The Zodiac as Archetype of the Self

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The Zodiac as
Archetype of the Self

By Glenn Perry

 

zodiac as archetype of the SelfIn a previous column we discussed Jung’s assertion that certain events occur as a consequence of an archetypal need being activated within the field of the psyche. By ‘archetypal need’, I mean any need that falls within the purview of a zodiacal sign. Needs for learning and communication, for example, are related to Gemini. Every zodiacal sign constitutes a grouping of self-consistent needs, which can be inferred from behavioral traits and themes that are characteristic of that sign.

Synchronistic experiences reflect the activated needs while also providing a vehicle for their potential satisfaction. In this regard, events are both symbolic and purposeful in that they seem to motivate the individual toward the development of certain universal values. One can decipher in the synchronistic event (as in dreams) an apparent evolutionary tendency of the unconscious. In effect, astrological archetypes symbolize both internal and external motivational factors; they impel behavior, manifest as events, and thereby motivate new behavior in a feedback cycle that assures the individual will continue to evolve by experiencing the consequences of his or her own internal states.
 
The phenomenon of synchronicity points to an intelligence in nature that actively searches for solutions to obstacles that block the continued unfoldment of life. This transformational process has a teleological quality and is consistent with perennial models that purport life is animated by transcen­dent Forms, or archetypes, which serve as formative patterns and universal ideals for processes occurring on lower levels. In an effort to conform to these patterns and to actualize the ideals they embody, creatures spontaneously organize themselves into states of increasing unity and integrity. This, in turn, is consistent with the perennial claim that living systems are drawn forward by the memory of a higher state of being from which they are descended, and to which they are destined to return.
 
While the zodiac describes a hierarchical sequencing of archetypal motivations, it is psyche as a whole that describes the master motive—wholeness or unity. This has been variously referred to as self-actualization (Maslow, 1968) or individuation (Jung, 1953), both of which imply that the psyche has a tendency to grow toward the fullest possible actualization of human potential. This tendency to develop in the direction of a stable unity is the central defining feature of Jung’s psychology. It was this conviction that underlay his assertion that the sovereign motive of human beings was individuation, Jung’s term for the intrinsic tendency of the psyche to evolve in the direction of psychic wholeness—that is, to be an indivisible whole. Both Maslow and Jung were proponents of a teleological theory of motivation that postulated some sort of unitive consciousness as the ultimate and final cause of behavior.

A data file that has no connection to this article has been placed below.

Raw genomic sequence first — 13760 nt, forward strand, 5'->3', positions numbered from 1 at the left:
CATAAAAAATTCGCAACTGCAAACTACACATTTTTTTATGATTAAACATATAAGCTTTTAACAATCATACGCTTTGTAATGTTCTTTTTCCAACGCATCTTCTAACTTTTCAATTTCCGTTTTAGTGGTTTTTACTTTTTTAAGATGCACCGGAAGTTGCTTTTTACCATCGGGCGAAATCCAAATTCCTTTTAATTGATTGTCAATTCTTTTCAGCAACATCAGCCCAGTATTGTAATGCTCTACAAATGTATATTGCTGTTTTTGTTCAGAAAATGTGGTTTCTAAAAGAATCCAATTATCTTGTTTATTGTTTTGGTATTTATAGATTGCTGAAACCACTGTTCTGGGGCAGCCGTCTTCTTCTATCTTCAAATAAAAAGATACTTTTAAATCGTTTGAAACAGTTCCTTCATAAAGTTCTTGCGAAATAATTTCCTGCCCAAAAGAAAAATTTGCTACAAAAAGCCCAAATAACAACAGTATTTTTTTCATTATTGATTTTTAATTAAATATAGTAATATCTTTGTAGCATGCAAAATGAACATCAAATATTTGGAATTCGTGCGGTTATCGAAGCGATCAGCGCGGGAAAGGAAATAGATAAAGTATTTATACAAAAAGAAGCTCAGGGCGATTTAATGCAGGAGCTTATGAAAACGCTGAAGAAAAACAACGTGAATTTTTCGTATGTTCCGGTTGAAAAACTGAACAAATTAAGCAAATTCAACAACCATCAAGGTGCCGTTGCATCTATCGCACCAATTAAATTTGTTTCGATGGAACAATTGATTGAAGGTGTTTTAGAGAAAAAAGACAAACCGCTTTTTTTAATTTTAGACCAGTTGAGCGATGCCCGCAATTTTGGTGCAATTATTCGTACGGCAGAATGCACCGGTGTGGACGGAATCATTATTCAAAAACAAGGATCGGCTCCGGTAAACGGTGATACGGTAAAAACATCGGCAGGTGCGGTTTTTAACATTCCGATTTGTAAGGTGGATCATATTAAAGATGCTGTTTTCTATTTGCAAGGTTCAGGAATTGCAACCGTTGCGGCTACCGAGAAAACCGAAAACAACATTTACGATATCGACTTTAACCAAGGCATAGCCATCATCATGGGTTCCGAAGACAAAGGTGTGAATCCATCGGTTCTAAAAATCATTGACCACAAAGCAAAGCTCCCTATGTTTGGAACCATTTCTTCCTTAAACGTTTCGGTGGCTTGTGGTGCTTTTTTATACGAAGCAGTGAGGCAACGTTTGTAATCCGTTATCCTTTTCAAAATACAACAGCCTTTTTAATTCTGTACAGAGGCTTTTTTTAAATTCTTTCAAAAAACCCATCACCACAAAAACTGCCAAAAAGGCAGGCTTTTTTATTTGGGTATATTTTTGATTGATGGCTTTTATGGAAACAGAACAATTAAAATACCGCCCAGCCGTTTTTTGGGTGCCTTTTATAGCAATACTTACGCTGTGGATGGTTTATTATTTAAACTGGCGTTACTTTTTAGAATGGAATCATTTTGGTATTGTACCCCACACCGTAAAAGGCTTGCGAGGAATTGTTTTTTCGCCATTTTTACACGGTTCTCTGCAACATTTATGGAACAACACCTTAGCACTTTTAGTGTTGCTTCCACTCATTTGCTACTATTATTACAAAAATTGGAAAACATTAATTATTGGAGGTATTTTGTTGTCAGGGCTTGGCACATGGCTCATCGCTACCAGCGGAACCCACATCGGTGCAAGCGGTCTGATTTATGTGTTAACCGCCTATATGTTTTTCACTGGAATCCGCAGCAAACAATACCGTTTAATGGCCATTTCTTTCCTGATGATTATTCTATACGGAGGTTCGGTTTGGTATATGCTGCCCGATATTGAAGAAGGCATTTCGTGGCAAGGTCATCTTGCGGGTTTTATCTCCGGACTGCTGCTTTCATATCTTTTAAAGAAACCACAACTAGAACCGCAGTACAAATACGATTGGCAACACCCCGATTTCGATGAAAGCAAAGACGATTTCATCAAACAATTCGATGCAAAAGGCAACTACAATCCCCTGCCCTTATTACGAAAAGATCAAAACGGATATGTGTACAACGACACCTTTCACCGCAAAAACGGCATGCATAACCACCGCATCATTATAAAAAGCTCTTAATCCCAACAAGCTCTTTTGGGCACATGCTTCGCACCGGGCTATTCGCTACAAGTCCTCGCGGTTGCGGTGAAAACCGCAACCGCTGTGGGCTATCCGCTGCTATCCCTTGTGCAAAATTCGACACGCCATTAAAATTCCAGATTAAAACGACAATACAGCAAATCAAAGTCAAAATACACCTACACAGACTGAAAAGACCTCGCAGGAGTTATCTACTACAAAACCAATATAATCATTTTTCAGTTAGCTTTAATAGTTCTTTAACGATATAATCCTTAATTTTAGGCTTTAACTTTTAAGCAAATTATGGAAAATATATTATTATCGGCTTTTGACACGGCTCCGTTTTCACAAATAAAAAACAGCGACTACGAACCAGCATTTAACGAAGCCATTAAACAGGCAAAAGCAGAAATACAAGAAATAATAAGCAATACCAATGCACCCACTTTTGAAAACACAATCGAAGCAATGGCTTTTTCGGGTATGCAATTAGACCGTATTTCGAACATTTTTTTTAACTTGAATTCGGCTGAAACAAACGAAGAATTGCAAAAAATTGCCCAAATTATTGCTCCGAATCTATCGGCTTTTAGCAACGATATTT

Just as Maslow postulated the drive for self-actualization, and Jung the path of individuation, there is an overarching motive implicit in the organization of the zodiac. As an integrated totality, the zodiac symbolizes the potential for wholeness. In effect, the zodiac symbolizes the archetype of the Self, which Jung defined as both the center and the circumference of the psyche. This definition echoes the German mystic Meister Eckhart’s description of God as a circle whose circumference is nowhere and whose center is everywhere. As the unity archetype and the organizing principle of the personality, the Self not only signifies the union of opposites within the psyche, but is also a God-image that symbolizes a wholeness toward which the psyche strives.
 
Here we see an obvious parallel to the zodiac, which has a center—symbolizing the individual—and a circumference symbolizing the 12-fold division of the collective psyche. According to Jung, the archetype of the Self incorporates within its paradoxical unity all the opposites embodied in the various archetypes. Likewise, the zodiac is composed of six archetypal pairs of opposites­—Aries/Libra, Taurus/Scorpio, Gemini/Sagittarius, Cancer/Capricorn, Leo/Aquarius, and Virgo/Pisces—which, once integrated, enables the individual to find a new center, a point of balance that allows for harmony both within and without.
 
Just as the archetype of the Self is depicted as a process of centering or as a process involving the union of opposites, so the zodiac symbolizes a process of integrating these polarized sign-needs into a unified whole. The Self emerges as the central archetype from the union of all other archetypes; as such, it constitutes a higher order category of archetype. The zodiac, too, constitutes a higher order category than the signs that compose it.
 
The emerging central archetype is often depicted in images of the mandala. In its simplest form, the mandala is a quadrated circle combining the elements of a circle with a center plus a square, a cross, or some other expression of fourfoldness. As such, the mandala symbolizes the Self, the archetype of totality. The zodiac also has a four-fold structure due to the sequence of Cardinal, Fixed and Mutable that repeats itself four times round the zodiac. Thus the zodiac is a quadrated circle combining the elements of a circle with a center plus a square.
 
In fact, the overwhelming majority of mandalas are characterized by the circle and the quaternity (see Figure 1). The circle and the square depict the inner and the outer aspects of life. The watery, fluid inner realm is round and signifies a state of flow, while the earthly world of substance is square and correlates to groundedness, or stability.

Mandala as symbol of the Self
Figure 1: A Mandala Image